Break Out of the Blame Game
Break Out of the Blame Game
  • Posted: March 26, 2006
  • 529 words
Key Lesson

Better to see where we have been blind in this life -- toward others and about ourselves -- than never to see at all; otherwise, we'll just go on blaming whatever "walls" we walk into for getting in our way!


Blaming conflict-filled feelings on any condition or person outside yourself is like getting angry at your shoes for being laced too tight.

So here's an effective inner life step designed to help you grow and to develop greater spiritual strength: No matter what happens, never blame anyone -- or anything -- for the way you feel. Rising above the blame game is the same as learning how to be in total command of yourself.

Now comes an interesting surprise. In the step described below, it isn't what you do that contributes to your spiritual strength; it's what you don't do that bestows the greatest gain. And, as you'll now learn, it's your aim not to blame that finally bestows the new strength you seek.

Irritated inner states never seek solutions; they only seek reasons for why they have a right to exist! These states constantly feed you "good reasons" as to why you feel badly. The weakness that blames others blinds you to your real inner condition, which is going nowhere except around and down.

The next time you feel yourself starting to become frustrated, angry or scared, do your best to confirm this next vital insight: Negative emotions cannot exist without having something to blame for their punishing presence.

The clearer for yourself you can make this spiritual fact -- about the dualistic nature of spiritual weakness -- the better prepared you'll be to take your next step toward higher spiritual strength. Your discovery leads you to this totally new action. Whatever it takes, don't express that surfacing irritation by naming or blaming anything outside of you as being its cause.

Even if you have to remove yourself physically from the developing situation, then do it. Find some way to temporarily isolate yourself -- along with your smoldering emotional state. Please note: Isolate yourself along with your agitation.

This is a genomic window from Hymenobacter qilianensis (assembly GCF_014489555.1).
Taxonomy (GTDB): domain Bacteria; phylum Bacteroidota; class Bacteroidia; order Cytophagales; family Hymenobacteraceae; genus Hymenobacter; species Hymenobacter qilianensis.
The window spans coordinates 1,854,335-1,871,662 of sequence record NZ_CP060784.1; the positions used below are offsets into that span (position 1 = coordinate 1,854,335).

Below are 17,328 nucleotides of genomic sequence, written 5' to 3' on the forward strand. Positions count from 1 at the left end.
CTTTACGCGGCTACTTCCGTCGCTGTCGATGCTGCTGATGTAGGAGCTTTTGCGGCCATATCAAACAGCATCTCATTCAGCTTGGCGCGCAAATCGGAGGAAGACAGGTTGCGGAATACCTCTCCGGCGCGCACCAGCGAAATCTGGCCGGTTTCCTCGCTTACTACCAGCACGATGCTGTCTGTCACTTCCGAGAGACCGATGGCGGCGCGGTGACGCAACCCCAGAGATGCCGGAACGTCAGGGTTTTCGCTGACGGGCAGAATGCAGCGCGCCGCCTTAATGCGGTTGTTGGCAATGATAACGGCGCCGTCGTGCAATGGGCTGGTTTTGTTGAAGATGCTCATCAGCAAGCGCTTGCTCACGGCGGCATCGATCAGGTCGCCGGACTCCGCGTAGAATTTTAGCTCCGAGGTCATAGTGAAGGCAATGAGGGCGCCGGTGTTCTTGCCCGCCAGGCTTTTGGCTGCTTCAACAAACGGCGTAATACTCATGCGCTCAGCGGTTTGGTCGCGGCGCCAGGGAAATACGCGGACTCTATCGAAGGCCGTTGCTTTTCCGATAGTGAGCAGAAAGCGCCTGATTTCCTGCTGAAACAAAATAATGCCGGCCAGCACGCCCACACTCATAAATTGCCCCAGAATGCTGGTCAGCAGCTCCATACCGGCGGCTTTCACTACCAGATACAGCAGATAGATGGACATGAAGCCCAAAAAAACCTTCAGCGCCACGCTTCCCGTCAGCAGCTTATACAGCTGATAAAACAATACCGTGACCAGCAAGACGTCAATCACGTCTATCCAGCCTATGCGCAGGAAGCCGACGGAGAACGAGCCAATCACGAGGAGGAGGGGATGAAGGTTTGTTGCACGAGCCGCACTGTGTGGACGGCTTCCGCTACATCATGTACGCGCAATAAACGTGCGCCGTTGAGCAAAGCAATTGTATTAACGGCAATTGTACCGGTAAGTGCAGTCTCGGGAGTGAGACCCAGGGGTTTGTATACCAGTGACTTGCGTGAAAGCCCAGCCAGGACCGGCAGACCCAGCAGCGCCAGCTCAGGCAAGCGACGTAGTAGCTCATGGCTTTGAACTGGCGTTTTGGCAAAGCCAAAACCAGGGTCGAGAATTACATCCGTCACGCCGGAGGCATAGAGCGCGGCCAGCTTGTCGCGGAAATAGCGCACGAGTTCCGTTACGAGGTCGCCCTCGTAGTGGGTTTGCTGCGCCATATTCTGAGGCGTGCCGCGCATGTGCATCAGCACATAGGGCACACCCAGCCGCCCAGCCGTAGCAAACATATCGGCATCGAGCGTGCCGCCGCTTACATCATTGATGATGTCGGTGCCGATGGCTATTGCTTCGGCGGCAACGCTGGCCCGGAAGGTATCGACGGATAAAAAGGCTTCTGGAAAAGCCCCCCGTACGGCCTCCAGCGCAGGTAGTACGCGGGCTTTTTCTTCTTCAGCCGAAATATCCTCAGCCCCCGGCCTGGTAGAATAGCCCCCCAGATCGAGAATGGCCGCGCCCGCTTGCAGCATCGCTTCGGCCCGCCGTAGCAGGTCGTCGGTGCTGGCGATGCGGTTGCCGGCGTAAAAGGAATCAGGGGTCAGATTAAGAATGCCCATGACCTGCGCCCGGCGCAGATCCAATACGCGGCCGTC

If it helps to make what appears to be a bitter pill taste better, think of these inner-trials as the pause that spiritually strengthens, for a new strength is exactly what you'll win for yourself each time you elect to work with this step.

Voluntarily isolating yourself along with your irritated thoughts and feelings doesn't mean cutting them off; nor does it mean that you should pretend that you're not on fire. Suppression of these weak inner states is just the opposite of angrily expressing them, and every bit as harmful. Don't express -- or suppress -- any negative state. Besides, either one of these opposite approaches always produces the same results; nothing changes except for what's being blamed. Choosing to not blame lifts you above both of these losing choices.

Your conscious non-action turns you into the objective witness of what are your own superheated emotions. And from the safety of this higher awareness you see about yourself what you couldn't see before because of all the inner fire and smoke. Your discoveries empower you to cancel the real cause of your inner combustibility. Not only is your self-command restored, but it's heightened. Each discovery of an unseen weakness heralds the coming of a greater spiritual strength.

Be sure to practice the pause that spiritually strengthens. Refuse to blame.

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